Senate Committees Hold Hearing Highlighting Natural Gas Impact Fee

HARRISBURG – The state Senate Environmental Resources and Energy Committee, chaired by Sen. Gene Yaw (R-23), and the Senate Local Government Committee, chaired by Sen. Scott Hutchinson (R-21) today held a joint public hearing to discuss the positive benefits of Act 13 Impact Fee dollars on Pennsylvania communities.

The public hearing featured testimony from counties, townships, conservation districts and economic development organizations throughout the state.

Since 2012, natural gas companies operating in Pennsylvania will have paid over $630 million in impact fees to the Pennsylvania Utility Commission.

“As Governor Tom Wolf today unveiled his 2015-16 General Fund budget, which highlighted implementation of a state severance tax on natural gas extraction, we must be mindful of the opportunities currently being offered to our citizens as the result of Pennsylvania’s Act 13 law.  No other law in recent memory has brought so much back to rural Pennsylvania.”

During today’s hearing, Susquehanna County Commissioner Alan Hall addressed important contributions made to Susquehanna County by the industry following enactment of the Act 13 law.

“Municipalities and the County have used funds to improve bridges, sewer systems, roads, parks, and equipment to name a few. It has also allowed the entities the ability to free up other revenue streams to improve facilities, reduce debt, and prepare our communities for the future.”

Hall added, “the loss of the Act 13 funding would mean deteriorating conditions throughout the County with roads, bridges, infrastructure, lost jobs, and large tax increases throughout. Dealing with all the impacts without the funding will cripple our communities.”

Kurt Hausammann, Jr., AICP, Director of the Lycoming County Planning and Development Office discussed the leveraging Act 13 dollars in Lycoming County.  “Throughout the first four months of 2013, my department designed a merit based grant application process by which the commissioners could allocate a portion of Lycoming County’s Act 13 funds to address some of the infrastructure issues previously mentioned.  Invested wisely, we believe that Act 13 funds can help advance a number of projects and leverage a great deal of private and public investment. The $4.7 million of Lycoming County Act 13 funds –committed to date–will help fund about 35 ‘external’ projects. These are projects that originated external to the County government. The total value of these 35 projects exceeds $89.3 million.”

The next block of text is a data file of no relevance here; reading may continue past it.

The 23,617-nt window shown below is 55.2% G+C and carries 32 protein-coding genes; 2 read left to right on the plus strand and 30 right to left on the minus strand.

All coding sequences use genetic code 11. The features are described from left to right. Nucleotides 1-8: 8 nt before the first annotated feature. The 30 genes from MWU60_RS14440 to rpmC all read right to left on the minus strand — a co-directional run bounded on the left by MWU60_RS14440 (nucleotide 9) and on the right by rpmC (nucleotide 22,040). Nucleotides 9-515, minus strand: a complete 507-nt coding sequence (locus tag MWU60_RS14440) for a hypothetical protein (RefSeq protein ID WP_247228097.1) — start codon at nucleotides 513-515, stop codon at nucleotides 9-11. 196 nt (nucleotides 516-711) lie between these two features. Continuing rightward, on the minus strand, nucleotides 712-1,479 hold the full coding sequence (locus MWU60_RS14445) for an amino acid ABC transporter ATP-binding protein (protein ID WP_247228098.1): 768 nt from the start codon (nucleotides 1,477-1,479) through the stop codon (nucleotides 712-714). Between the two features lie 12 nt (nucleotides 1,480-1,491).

The committees also heard from Anthony J. Ventello, Executive Director of the Progress Authority located in Bradford County.

“We have experienced tax base expansion with new commercial and residential buildings. Our counties have two new hospitals improving health care delivery and experiencing their 24/7 economic impacts. Taxable income has risen 19%, farming remains the strongest in the core Marcellus counties, along with continued investment in our diversified local manufacturing sector.”

Ventello added that, “our legislators must be commended for the leadership provided with the passage of Act 13, which has been the most useful resource to maintain and improve our communities for all the impacts of shale gas drilling. Act 13 is providing for the foundation to strengthen our rural counties and prepare for additional investment.”

Testimony today also highlighted the beneficial aspects of the Impact Fee to the agricultural communities throughout the Commonwealth.  During the past several budget cycles, funding for conservation districts has declined; however, Act 13 funds have helped to fill the gap, according to testifiers.

“Act 13 works,” Senator Yaw said.  “All of the testifiers today made it clear that it works.  If it isn’t broke, why fix it?”

For a complete list of testifiers, along with testimony and hearing Video/Audio, visit

More information about state issues is available at Senator Yaw’s website, www.SenatorGeneYaw, on Facebook at and on Twitter at

Howard W. Fry III, President, Lycoming County Association of Twp. Officials Kurt Hausammann, Jr., AICP, Director, Lycoming County Planning and Community Development


Adam Pankake (717) 787-3280

Senate Committees to Hear Testimony on Historic Act 13 Investments

Millions Provided to PA Counties, Municipalities Since 2012